I started many,many years ago and drifted away from the game for various reasons over the years, but have recently been keen to get going again. I have a few Dragon & Dungeon mags from years ago and wondered if anyone can help. I have no 3e stuff and all I own if from the late seventies and early/mid eighties (survival guides.......  :? )

My good lady would now like to play and as a complete novice I didn't want to put her off with anything too hard/boring/tricky.

I would appreciate any examples or a pointer to a thread on here that lists some. As a result, if anyone has copies for sale, I could be interested there too. (please PM).

Thanks guys
:)


B1 and B2 are good starters.  B1 especially....you just fill in the monsters/treasures and go!  Lots of fun things to explore, easy tricks/traps/puzzles to solve.  B2 has several creature lairs to clean out, as well as a small keep/town to base the starting adventurer in.  Plus, B1 and B2 are both especially formulated for low level, novice players and DMs, with hints for running adventures.

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Post Posted: Thu Oct 26, 2006 10:04 am 
 

Thanks for all the ones to look for. Is there any point of looking at 3e stuff, or are the monsters and rules too different from 1st ed?

If they aren't too different, I'd probably enjoy converting the stats to 1e anyway.


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Post Posted: Thu Oct 26, 2006 10:10 am 
 

ashmire13 wrote:Thanks for all the ones to look for. Is there any point of looking at 3e stuff, or are the monsters and rules too different from 1st ed?

If they aren't too different, I'd probably enjoy converting the stats to 1e anyway.



It's pretty much a completely different game than 1st ed.  Plus, the quality level fluctuates greatly, some of the 3rd ed stuff is purely garbgage.  If you can find some of the lower level Goodman Games stuff, you will probably be ok, they have a minimum standard and they aren't attached to any certain campaign world enough to matter. Suggestions in that vein would include #0 Legends are Born, Not Made; #1 Idylls of the Rat King; #2 Vault of Tsathzar Rho; #24 Legend of the Reaper; #28 Into the Wilds; #29 The Adventure Begins, and #31 The Transmuter's Touch. You should be able to find most of these at your local game store. You could probably get the gist of the stats enough to convert them without much problem.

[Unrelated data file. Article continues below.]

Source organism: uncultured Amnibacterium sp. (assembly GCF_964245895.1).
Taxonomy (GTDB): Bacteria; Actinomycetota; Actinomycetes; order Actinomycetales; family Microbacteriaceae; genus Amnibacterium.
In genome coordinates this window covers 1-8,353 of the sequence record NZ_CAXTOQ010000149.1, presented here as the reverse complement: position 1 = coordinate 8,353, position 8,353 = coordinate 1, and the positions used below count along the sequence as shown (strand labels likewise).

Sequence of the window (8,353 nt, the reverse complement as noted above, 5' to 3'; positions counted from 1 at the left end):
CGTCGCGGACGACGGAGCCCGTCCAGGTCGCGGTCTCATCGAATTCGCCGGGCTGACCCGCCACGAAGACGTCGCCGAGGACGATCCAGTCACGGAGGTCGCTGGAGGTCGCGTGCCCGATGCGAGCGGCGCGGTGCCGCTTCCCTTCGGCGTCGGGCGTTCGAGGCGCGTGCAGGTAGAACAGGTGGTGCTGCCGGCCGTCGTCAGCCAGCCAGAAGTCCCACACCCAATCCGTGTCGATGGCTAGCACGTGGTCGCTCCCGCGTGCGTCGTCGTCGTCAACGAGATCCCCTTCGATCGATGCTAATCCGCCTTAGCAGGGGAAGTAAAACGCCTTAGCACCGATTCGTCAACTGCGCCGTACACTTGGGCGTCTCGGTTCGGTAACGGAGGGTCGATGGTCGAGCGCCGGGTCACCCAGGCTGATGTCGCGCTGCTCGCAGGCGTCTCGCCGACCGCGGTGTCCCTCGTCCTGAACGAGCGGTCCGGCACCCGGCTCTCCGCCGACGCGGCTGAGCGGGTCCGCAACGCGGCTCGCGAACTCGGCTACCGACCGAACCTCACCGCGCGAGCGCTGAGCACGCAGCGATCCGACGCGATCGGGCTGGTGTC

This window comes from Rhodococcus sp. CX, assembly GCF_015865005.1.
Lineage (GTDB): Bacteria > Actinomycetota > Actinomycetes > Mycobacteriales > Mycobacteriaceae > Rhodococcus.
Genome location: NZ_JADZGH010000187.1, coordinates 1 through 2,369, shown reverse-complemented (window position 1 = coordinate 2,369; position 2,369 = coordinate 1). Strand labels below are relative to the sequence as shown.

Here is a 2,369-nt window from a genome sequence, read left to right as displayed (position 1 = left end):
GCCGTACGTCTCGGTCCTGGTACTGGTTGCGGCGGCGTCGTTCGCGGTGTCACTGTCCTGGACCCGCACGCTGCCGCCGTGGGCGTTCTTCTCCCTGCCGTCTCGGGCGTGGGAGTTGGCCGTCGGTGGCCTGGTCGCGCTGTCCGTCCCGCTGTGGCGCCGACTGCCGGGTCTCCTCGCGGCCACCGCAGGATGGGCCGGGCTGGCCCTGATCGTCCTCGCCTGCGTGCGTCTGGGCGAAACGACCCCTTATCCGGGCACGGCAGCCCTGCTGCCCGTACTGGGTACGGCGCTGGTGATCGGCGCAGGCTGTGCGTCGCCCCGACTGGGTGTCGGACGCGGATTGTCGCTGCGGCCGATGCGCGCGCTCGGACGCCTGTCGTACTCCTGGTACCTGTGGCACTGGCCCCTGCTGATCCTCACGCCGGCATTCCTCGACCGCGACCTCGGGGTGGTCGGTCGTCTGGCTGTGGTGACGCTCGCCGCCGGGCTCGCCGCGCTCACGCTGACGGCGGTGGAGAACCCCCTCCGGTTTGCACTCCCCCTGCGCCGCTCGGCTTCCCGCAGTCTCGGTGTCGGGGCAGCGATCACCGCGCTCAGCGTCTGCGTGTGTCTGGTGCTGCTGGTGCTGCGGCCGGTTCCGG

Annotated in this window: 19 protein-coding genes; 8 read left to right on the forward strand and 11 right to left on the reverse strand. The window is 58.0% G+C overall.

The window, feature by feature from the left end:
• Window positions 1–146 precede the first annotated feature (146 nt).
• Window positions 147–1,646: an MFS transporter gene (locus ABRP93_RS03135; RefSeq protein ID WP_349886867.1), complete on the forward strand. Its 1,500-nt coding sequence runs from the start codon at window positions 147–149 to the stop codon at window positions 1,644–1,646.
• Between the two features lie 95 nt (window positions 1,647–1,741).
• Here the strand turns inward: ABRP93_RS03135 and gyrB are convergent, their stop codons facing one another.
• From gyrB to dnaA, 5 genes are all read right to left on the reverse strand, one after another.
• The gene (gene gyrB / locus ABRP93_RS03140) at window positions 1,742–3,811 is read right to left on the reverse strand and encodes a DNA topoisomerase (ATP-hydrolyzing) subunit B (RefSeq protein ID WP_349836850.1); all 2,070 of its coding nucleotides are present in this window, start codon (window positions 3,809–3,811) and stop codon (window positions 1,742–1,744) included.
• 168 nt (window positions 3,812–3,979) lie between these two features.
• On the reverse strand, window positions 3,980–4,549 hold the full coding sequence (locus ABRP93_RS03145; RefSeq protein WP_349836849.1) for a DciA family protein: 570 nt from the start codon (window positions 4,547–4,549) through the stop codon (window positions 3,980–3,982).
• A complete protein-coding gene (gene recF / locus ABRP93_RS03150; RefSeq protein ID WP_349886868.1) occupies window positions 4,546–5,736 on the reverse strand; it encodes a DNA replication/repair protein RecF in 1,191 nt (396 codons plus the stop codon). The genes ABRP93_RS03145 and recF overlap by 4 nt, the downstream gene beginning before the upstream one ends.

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Post Posted: Thu Oct 26, 2006 12:51 pm 
 

Starting with 3E is a mistake. You might as well just set up a Playstation and get her some cartridges.
If she likes action, B2 is decent and easy to run. For intrigue/interaction, definitely Saltmarsh. For both, I'd suggest L1.


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Post Posted: Thu Oct 26, 2006 1:05 pm 
 

I agree B2 is good, but too long.  I like to get people started with something relatively fast-paced and short.  Leaves them hungry for more.


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Post Posted: Thu Oct 26, 2006 4:26 pm 
 

Most of the really good 1st ed mods were already pointed out.
T1 has the best "town", though the adventure can easily kill off any first level party.

U1 is the most balanced, has the best twist.

Most B-series are great. Check out B5 Horror on the Hill. Awesome wilderness adventure with solid dungeon crawl.